We had eaten a huge amount for just two people, but having visited Gelupo across the road, there was no way I could leave without dessert. Managing to convince my dining companion that a chocolate spread made of mostly pigs blood was a good idea (the sanguinaccio was described to us as a funky nutella, must be what sold it), I opted for a somewhat safer option of an ice cream "surprise". A chocolate shell encasing two surprise flavours of ice cream. The first was chestnut, and being a big fan of nut based ice creams, I was very pleased. The name of the second escapes me, but was packed with candied fruit and tasted of Christmas.

This was one of the most enjoyable meals I have had in London, bar none. The food was exquisite, with surprising flavour combinations sitting side by side with simple but clean flavours. The service was stunning and worth visiting for the hospitality of the staff alone. There is still so much on the menu I am desperate to try, yet so many things I have already tried that I desperately want to order again. Yes, the meal was expensive, with it coming to about £60 a head with a few drinks, but when the experience leaves me wondering when my next visit is going to be, there are absolutely no complaints. I am already salivating at the mere thought of it.

Bocca di Lupo - 12 Archer Street, W1D 7BB

Bocca di Lupo on Urbanspoon


thewanderingfoody said...

I've been wanting to try Bocca di Lupo, but it's been hard to get a reservation online at a decent time on weekends! The food looks amazing... I'll have to try the shaved radish salad when I finally make it there.

Helen said...

Those agnolotti look stunning. I want! I would never in a million years thought of putting truffle and pomegranate together but the salad does look lovely.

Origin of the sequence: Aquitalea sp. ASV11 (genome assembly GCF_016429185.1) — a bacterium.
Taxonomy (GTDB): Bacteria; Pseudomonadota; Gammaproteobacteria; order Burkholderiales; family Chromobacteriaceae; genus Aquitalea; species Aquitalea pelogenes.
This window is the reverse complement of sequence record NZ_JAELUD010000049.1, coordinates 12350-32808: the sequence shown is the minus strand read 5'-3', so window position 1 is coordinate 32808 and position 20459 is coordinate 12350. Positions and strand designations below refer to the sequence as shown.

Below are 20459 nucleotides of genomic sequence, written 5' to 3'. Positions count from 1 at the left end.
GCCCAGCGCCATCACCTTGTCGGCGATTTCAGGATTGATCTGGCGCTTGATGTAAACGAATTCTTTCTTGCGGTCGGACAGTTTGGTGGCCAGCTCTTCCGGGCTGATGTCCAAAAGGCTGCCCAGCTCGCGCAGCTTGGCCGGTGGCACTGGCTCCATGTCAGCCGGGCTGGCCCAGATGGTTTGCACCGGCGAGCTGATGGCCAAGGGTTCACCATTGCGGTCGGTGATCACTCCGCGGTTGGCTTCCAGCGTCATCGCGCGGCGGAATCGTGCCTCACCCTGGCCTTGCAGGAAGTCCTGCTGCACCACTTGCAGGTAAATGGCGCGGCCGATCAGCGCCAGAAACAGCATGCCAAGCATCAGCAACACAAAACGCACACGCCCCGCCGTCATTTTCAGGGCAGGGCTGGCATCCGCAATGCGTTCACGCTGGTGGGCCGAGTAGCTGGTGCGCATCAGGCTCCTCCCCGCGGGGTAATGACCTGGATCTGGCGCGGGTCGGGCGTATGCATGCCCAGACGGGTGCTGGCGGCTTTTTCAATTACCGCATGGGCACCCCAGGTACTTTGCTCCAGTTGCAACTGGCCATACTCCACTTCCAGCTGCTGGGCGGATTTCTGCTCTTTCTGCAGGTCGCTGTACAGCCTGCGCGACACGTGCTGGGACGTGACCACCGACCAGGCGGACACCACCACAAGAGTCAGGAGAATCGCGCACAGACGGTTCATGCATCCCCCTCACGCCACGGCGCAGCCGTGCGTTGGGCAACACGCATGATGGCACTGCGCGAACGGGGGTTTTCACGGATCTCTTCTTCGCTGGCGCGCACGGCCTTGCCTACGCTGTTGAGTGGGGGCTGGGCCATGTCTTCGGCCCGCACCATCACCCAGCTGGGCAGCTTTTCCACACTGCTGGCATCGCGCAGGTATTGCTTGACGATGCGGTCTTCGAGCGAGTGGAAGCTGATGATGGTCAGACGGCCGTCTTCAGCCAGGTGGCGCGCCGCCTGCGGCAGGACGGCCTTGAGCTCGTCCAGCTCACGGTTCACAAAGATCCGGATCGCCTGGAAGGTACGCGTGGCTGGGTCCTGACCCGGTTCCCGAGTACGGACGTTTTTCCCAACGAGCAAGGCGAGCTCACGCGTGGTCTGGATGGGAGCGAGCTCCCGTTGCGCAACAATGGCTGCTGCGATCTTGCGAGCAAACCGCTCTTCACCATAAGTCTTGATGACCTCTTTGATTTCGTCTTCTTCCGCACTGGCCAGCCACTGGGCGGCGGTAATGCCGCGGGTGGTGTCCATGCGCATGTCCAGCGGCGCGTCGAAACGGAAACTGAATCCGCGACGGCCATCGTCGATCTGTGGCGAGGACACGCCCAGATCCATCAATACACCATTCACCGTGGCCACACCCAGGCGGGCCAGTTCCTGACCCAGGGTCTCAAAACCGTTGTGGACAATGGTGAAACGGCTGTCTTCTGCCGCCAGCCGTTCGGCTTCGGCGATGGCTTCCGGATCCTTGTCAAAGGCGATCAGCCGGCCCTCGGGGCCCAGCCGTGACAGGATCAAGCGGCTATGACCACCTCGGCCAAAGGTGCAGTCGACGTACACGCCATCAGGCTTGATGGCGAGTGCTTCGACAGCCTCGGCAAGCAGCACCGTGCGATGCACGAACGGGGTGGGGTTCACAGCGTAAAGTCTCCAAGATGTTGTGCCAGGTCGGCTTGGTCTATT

Greedy Diva said...

The bar at Bocca is one of my favourite places to eat in London - and it's my local Italian! I get that radish salad with the truffle oil and pecorino every time - how good!

catty said...

Was this the time we went on the same night? Anyway, regardless, I EFFING LOVE BOCCA DI LUPO! I'd do anything for their ice cream burger ;)

Joshua said...

Some tasty looking dishes there. I shall add it to the list.

Helena Lee said...

Love love love bocca di lupo. Isn't it brilliant? You weren't there on friday night were you? Was scoffing ice cream across the road then!

Dave said...

Yup the bar is the best place to eat in there as well as in Polpo.
I was a tad disappointed when I went. Maybe my expectations were too high. I will give it another try again soon.

tobias cooks! said...

Looks deicious what you had there!

Lizzie said...

I want to cry a little bit reading this post. I want it all so badly.

The Grubworm said...

I've always thought starters were the most interesting part of the meal, and here we have somewhere that seems to mainly serve starter style dishes. Perfect. Loving the sound of the salad and the pasta. I want to go, and I want to go soon.

tehbus said...

@ The Wandering Foody - It does seem to get busy, but persevere or book well in advance, you won't be disappointed.

@ Helen - The pasta was so so good, and the salad, well, taking salad to a whole new level. Clever taste combinations.

@ Greedy Diva - Totally jealous. Wish it was my local.

@ Catty - Was indeed. And ice cream burger is in my belly next time I go.

@ Joshua - Definitely!

@ Helena - It was a midweek indulgence, which makes it a little naughty.

@ Dave - I have heard of some people also having had a mediocre experience but I definitely think it's worth a return.

@ Tobias - It definitely was!

@ Lizzie - I am sure we will go in the future, don't you worry.

@ The Grubworm - There were "mains" but we avoided these entirely.

Going With My Gut said...

Stunning. My lovely girlfriends took me to dinner there for a belated birthday treat the first weekend I got back to London after 15 months on the road. We ate an almost completely different range from you! Excited to go back and try more small plates. AND bloody need to get going on that post!

PS Lovely shot of the chef holding the langoustine.